Still we are confined to a certain perimeter, in the city itself. To travel to other cities, we must use either the high-speed train or the plane.
This does not change the work landscape as the title is describing! Travelling with such methods is a wasting of time. Is it so? Well by train it might take a few hours to a full day travelling. The same time by airplane despite it is a lot quicker, as we must be a least 2 hours before departure, sometimes waiting another few hours for continuing our journey with another airline, and another hour at the customs and other checkups.
Which other means of transportation, do I want to speak about?
Soon, a high-speed transportation will be deployed in Russia, between St. Petersburg and Moscow, and United Arab Emirates, between Dubai to Abu Dhabi. I am speaking about the Hyperloop One.
This autonomous machine is really fast (up to 760 mph, or 1 222 km/h). Depending of the traffic, it takes up to 12 hours to travel by car between St. Petersburg and Moscow. With such high-speed transportations, it will take only about 35 to 40 minutes.
For intercity travelling, the Hyperloop would be an overkill. Therefore, there are other projects on its way with top speeds of 350 km/h.
All these means of transportation are powered by renewable energy, e.g. solar, wind, biomass gas, …
Let’s see what the future will bring to us.
Why such drastic measures for new cities?
Personally, I know families who must wake up around 5 AM to be at work at 8 AM, only to do 30 km (~19 miles). In the evening starts the same story, they finish their work around 5 or 6 PM and arrive home between 7 and 8 PM. Almost no time for family talks or even going out together.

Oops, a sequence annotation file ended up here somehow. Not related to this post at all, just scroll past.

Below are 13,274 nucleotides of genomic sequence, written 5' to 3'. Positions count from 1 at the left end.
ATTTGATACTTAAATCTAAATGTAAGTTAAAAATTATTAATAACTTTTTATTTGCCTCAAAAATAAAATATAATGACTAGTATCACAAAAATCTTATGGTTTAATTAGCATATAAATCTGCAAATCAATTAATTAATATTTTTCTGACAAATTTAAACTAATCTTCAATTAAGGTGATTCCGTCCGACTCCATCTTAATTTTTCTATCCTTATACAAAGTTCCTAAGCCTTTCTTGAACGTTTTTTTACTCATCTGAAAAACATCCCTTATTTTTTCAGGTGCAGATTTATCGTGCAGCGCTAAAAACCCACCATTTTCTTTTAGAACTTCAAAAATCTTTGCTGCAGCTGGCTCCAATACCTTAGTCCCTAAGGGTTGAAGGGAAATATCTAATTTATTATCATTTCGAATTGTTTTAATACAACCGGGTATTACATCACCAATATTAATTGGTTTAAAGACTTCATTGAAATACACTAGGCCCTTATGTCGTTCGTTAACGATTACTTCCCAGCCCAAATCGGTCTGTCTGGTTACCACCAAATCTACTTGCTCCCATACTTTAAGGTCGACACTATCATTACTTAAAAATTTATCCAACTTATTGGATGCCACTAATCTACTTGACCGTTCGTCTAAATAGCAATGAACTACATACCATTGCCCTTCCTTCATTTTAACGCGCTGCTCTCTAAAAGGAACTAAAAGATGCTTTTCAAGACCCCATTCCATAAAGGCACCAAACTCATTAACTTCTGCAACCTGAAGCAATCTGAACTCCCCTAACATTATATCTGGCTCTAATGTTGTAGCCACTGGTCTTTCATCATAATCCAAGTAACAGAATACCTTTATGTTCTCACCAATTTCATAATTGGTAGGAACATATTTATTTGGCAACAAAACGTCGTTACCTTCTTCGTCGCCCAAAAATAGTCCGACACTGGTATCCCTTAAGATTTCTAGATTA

Is this life that’s all about? Just to work and to sleep? I call it ‘modern slavery’. Sorry it makes me laugh when governments ask husband and wife to work, and at the same time to have children. Who raises them? The crèche personnel!
The method that we use now, the individualized cars, will disappear from our cities, more specifically new cities. This type of transportation is good outside our cities, for instance in the countryside.
Why do we have to spend about 2 hours traveling to work (only 30 km)? Well with the intercity high-speed transportation, we could do this trip within 5 to 7 min.
Regarding the Hyperloop, we could travel huge distances within 15 to 30 min. Let’s take the example of the Hyperloop between St. Petersburg and Moscow as mentioned before. Does not matter where you live, you just take a pod and you will be within 40 minutes in Moscow from St. Petersburg – 750 km – with one stop in-between. You could be on time to see your family and spend time with your children.
What’s going on for now?
I am proposing a 'Research Smart City' without any cars, only public underground high-speed transportation between the skyscrapers and stations in the confinement of that city and throughout the eco-industrial and farming parks outside the city.
On November 8, 2016, I participated on a panel where I proposed such a city. The response was very positive.
I am looking forward to start a consortium about the construction of such a city.